The potential negative impacts of social media on mental health are not new. Study after study, time spent on these platforms can disrupt sleep and expose teens to bullying and unrealistic views of other people’s lives. Links have been observed between high levels of social media use and symptoms of depression or anxiety.
Some social media platforms have shown they are aware of their influence on mental health by posting updates to protect users and improve their online experience.
The popular video-sharing app TikTok launched at least half a dozen initiatives this year alone to boost security and privacy, mostly for teenage users. Its latest initiative, launched on September 14, aims to promote new resources to support community mental health and wellness on its app.
“While we do not allow content that promotes, glorifies, or normalizes suicide, self-harm or eating disorders, we support those who choose to share their experiences to raise awareness, to help others who may be in. difficulty and find support within our community, ”Tara Wadhwa, policy director of TikTok US, said in a statement announcing the additional resources to support wellness.
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The app expands its resources related to eating disorders, for example. Earlier this year, TikTok began offering guides and tools in search results when a user searched for terms related to eating disorders. TikTok also previously introduced permanent PSAs for certain hashtags, like the #whatieatinaday tag, which promote safety and awareness. Now, the app will also have an eating disorder safety center guide for teens, caregivers and educators. TikTok has collaborated with the National Eating Disorders Association (NEDA), the National Eating Disorder Information Center, the Butterfly Foundation and Bodywhys on its guide to eating disorders.
The platform is also expanding its research interventions. When a user searches for terms related to suicide, for example, they are directed to local support resources such as the Crisis Text Line hotline. Users will also be able to choose to watch videos in the search results of the creators of TikTok sharing their own experiences with mental health, providing information on where to find help, and giving advice on how to talk to loved ones.
The app also bolsters its reviews on search results, including its sensitive content warning label.
“We are proud that our platform has become a place where people can share their personal experiences in mental wellness, find community and support each other, and we take our responsibility to make TikTok a very serious one. safe space for those important conversations, ”TikTok said in its release.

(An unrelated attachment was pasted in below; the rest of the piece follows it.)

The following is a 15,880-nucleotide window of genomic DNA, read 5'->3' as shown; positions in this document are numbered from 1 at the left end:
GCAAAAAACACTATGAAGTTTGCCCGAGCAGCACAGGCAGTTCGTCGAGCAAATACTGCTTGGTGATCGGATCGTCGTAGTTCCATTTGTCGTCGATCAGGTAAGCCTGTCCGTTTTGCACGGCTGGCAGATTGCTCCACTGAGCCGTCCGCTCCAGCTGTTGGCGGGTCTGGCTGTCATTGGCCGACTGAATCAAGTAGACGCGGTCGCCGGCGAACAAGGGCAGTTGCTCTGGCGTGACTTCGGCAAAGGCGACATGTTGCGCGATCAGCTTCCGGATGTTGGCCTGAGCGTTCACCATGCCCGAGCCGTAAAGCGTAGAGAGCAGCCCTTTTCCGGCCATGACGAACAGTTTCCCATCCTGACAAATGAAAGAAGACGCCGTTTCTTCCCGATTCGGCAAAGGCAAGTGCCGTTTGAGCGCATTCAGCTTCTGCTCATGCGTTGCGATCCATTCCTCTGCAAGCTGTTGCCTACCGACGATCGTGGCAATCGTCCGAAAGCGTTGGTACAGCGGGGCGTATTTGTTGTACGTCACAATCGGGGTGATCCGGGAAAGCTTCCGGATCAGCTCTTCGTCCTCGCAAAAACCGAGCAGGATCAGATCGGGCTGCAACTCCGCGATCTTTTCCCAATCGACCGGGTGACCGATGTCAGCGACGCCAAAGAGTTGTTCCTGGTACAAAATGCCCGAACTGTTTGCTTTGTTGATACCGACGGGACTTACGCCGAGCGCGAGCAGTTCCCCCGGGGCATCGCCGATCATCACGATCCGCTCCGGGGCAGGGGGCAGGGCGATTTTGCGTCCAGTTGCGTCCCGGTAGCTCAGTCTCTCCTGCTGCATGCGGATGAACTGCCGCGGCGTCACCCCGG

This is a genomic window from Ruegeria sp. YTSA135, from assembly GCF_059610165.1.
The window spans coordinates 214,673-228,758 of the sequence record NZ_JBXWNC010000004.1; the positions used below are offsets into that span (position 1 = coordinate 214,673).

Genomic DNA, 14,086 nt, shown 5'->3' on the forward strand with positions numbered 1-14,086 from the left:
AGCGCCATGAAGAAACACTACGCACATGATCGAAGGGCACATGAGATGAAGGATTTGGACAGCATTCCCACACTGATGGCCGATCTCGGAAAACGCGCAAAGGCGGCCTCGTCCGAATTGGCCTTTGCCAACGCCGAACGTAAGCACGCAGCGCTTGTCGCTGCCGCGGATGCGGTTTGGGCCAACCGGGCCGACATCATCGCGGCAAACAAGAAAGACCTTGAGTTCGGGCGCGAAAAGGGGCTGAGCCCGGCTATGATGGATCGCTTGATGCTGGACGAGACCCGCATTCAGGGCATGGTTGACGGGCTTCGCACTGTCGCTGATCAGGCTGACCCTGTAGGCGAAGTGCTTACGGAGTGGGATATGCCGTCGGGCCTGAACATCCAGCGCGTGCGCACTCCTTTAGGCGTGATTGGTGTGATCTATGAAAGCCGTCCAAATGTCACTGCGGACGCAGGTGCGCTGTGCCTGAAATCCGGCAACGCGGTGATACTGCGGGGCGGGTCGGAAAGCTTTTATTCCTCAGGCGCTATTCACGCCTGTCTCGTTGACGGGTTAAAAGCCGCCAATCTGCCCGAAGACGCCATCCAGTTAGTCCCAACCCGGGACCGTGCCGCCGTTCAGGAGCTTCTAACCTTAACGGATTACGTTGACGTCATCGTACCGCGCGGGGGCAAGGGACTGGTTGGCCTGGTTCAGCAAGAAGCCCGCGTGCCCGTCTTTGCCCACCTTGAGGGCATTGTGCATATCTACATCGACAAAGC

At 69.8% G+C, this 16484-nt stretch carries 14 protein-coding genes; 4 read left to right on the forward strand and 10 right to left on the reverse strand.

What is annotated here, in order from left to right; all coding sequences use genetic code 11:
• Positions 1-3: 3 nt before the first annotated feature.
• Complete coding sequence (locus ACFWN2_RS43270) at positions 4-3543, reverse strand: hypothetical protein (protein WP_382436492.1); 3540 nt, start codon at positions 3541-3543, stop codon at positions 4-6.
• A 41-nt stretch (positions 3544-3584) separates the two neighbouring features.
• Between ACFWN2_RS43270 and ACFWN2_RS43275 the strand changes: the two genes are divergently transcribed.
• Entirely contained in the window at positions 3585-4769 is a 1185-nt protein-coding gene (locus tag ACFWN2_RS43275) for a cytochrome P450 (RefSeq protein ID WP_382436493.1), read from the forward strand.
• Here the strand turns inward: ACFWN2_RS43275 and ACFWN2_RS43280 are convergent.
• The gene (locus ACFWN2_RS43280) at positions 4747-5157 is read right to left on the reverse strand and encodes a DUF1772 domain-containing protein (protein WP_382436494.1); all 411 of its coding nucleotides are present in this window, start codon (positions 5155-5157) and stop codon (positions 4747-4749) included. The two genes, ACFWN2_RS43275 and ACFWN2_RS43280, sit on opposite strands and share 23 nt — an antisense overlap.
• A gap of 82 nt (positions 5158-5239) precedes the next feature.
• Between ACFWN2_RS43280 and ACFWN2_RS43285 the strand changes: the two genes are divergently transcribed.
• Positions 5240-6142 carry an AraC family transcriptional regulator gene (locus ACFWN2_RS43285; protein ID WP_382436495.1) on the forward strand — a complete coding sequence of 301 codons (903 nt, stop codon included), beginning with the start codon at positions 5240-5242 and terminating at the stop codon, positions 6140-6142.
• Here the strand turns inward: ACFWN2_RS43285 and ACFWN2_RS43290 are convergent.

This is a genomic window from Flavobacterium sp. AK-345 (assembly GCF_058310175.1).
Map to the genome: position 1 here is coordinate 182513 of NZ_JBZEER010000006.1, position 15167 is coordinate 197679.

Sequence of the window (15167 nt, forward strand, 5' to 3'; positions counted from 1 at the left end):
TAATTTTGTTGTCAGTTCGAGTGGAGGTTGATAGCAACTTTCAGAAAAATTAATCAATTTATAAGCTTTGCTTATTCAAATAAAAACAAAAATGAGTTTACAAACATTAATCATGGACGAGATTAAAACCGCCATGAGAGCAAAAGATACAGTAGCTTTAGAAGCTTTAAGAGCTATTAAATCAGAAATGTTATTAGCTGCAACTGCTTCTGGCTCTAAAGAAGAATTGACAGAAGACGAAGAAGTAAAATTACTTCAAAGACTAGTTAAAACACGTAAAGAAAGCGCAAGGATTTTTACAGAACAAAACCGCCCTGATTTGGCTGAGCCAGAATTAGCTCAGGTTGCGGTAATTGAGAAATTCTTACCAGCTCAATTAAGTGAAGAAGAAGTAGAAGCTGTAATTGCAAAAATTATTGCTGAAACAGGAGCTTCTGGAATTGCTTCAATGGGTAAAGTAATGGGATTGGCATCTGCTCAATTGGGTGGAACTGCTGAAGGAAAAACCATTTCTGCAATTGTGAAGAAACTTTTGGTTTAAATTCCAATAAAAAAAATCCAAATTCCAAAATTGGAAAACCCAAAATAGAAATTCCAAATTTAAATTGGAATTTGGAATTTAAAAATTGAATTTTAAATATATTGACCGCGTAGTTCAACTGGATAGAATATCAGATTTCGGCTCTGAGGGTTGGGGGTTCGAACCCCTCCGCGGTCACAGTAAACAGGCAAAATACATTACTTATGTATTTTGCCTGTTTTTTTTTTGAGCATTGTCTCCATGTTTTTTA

TikTok’s announcement comes as social media brands come under increasing scrutiny for their negative effects on people’s mental health.
A recent Wall Street Journal report reveals that Facebook FB,
is aware that its photo-sharing platform, Instagram, causes mental disorders in people, especially teenage girls.
“Thirty-two percent of teenage girls said that when they felt bad about their bodies, Instagram made them feel worse,” an Instagram internal search said. “Teens blame Instagram for increasing rates of anxiety and depression. ”
Another slide claimed that this increase in anxiety and depression among users was “consistent across groups,” according to the WSJ.
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To combat these issues, Instagram created a ‘wellness’ team in 2018 that came up with ideas such as hiding similar accounts and creating the ability to flag posts for those who may be suffering from mental illness and potentially self-harm.
Instagram has worked with organizations such as the National Eating Disorders Association and the National Suicide Prevention Lifeline in recent years to design these new features – the company also has a page dedicated to related useful information on its Help Center.
Constant scrolling on social media apps, especially news-rich ones like Twitter TWTR,
can have a negative impact on someone’s mental health, according to Mesfin Bekalu, a researcher at the Lee Kum Sheung Center for Health and Happiness at Harvard’s TH Chan School of Public Health. It warns users against catastrophic scrolling, in which excessive time is spent on the screen absorbed by negative information.
“Doom-scrolling can have the same long-term effects on mental health, unless we conduct interventions that address user behaviors and guide the design of social media platforms in ways that improve mental health and goodness. -be, ”she said.
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Like Instagram, Twitter also has a feature to report users threatening any type of violence directly in its app, and includes a page dedicated to providing useful information on abuse, self-harm and other types of violence. .
Earlier this month, Twitter launched “Safe Mode” which uses artificial intelligence to automatically block aggressive or hateful users.
Representatives from Facebook and Twitter were not immediately available for comment on this story.
The shares of many social media companies have surged in the past year. Over the past 12 months, Facebook has grown over 46%, Twitter has grown 58%, and Snap Inc. SNAP,
is up 198%, compared to a 33% gain for the S&P 500 over the same period.